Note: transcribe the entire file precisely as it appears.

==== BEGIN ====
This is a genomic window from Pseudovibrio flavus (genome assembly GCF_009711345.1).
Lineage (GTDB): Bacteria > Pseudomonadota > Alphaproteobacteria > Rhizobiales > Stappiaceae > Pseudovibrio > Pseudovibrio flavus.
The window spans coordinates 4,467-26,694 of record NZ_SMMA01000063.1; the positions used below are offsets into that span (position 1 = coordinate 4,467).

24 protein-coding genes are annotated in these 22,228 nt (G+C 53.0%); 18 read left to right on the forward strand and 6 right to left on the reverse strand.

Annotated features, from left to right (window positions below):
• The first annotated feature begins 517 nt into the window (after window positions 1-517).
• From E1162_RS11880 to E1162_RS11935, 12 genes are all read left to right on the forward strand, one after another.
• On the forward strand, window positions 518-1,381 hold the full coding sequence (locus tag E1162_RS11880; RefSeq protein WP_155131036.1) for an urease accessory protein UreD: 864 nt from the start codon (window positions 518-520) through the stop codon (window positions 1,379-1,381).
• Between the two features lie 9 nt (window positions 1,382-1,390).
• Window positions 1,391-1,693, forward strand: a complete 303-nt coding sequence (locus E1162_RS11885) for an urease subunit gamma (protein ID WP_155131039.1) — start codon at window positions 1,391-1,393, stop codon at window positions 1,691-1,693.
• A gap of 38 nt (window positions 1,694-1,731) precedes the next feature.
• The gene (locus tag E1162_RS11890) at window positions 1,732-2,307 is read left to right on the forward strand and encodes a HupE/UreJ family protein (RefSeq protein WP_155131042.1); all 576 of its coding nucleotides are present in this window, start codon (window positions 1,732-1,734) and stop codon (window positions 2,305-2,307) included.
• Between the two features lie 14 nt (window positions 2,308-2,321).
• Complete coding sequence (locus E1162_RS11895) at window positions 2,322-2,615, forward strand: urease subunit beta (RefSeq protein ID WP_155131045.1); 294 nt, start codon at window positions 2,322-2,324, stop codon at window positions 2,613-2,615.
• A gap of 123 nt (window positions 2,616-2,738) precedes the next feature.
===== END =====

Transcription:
This is a genomic window from Pseudovibrio flavus (genome assembly GCF_009711345.1).
Lineage (GTDB): Bacteria > Pseudomonadota > Alphaproteobacteria > Rhizobiales > Stappiaceae > Pseudovibrio > Pseudovibrio flavus.
The window spans coordinates 4,467-26,694 of record NZ_SMMA01000063.1; the positions used below are offsets into that span (position 1 = coordinate 4,467).

24 protein-coding genes are annotated in these 22,228 nt (G+C 53.0%); 18 read left to right on the forward strand and 6 right to left on the reverse strand.

Annotated features, from left to right (window positions below):
• The first annotated feature begins 517 nt into the window (after window positions 1-517).
• From E1162_RS11880 to E1162_RS11935, 12 genes are all read left to right on the forward strand, one after another.
• On the forward strand, window positions 518-1,381 hold the full coding sequence (locus tag E1162_RS11880; RefSeq protein WP_155131036.1) for an urease accessory protein UreD: 864 nt from the start codon (window positions 518-520) through the stop codon (window positions 1,379-1,381).
• Between the two features lie 9 nt (window positions 1,382-1,390).
• Window positions 1,391-1,693, forward strand: a complete 303-nt coding sequence (locus E1162_RS11885) for an urease subunit gamma (protein ID WP_155131039.1) — start codon at window positions 1,391-1,393, stop codon at window positions 1,691-1,693.
• A gap of 38 nt (window positions 1,694-1,731) precedes the next feature.
• The gene (locus tag E1162_RS11890) at window positions 1,732-2,307 is read left to right on the forward strand and encodes a HupE/UreJ family protein (RefSeq protein WP_155131042.1); all 576 of its coding nucleotides are present in this window, start codon (window positions 1,732-1,734) and stop codon (window positions 2,305-2,307) included.
• Between the two features lie 14 nt (window positions 2,308-2,321).
• Complete coding sequence (locus E1162_RS11895) at window positions 2,322-2,615, forward strand: urease subunit beta (RefSeq protein ID WP_155131045.1); 294 nt, start codon at window positions 2,322-2,324, stop codon at window positions 2,613-2,615.
• A gap of 123 nt (window positions 2,616-2,738) precedes the next feature.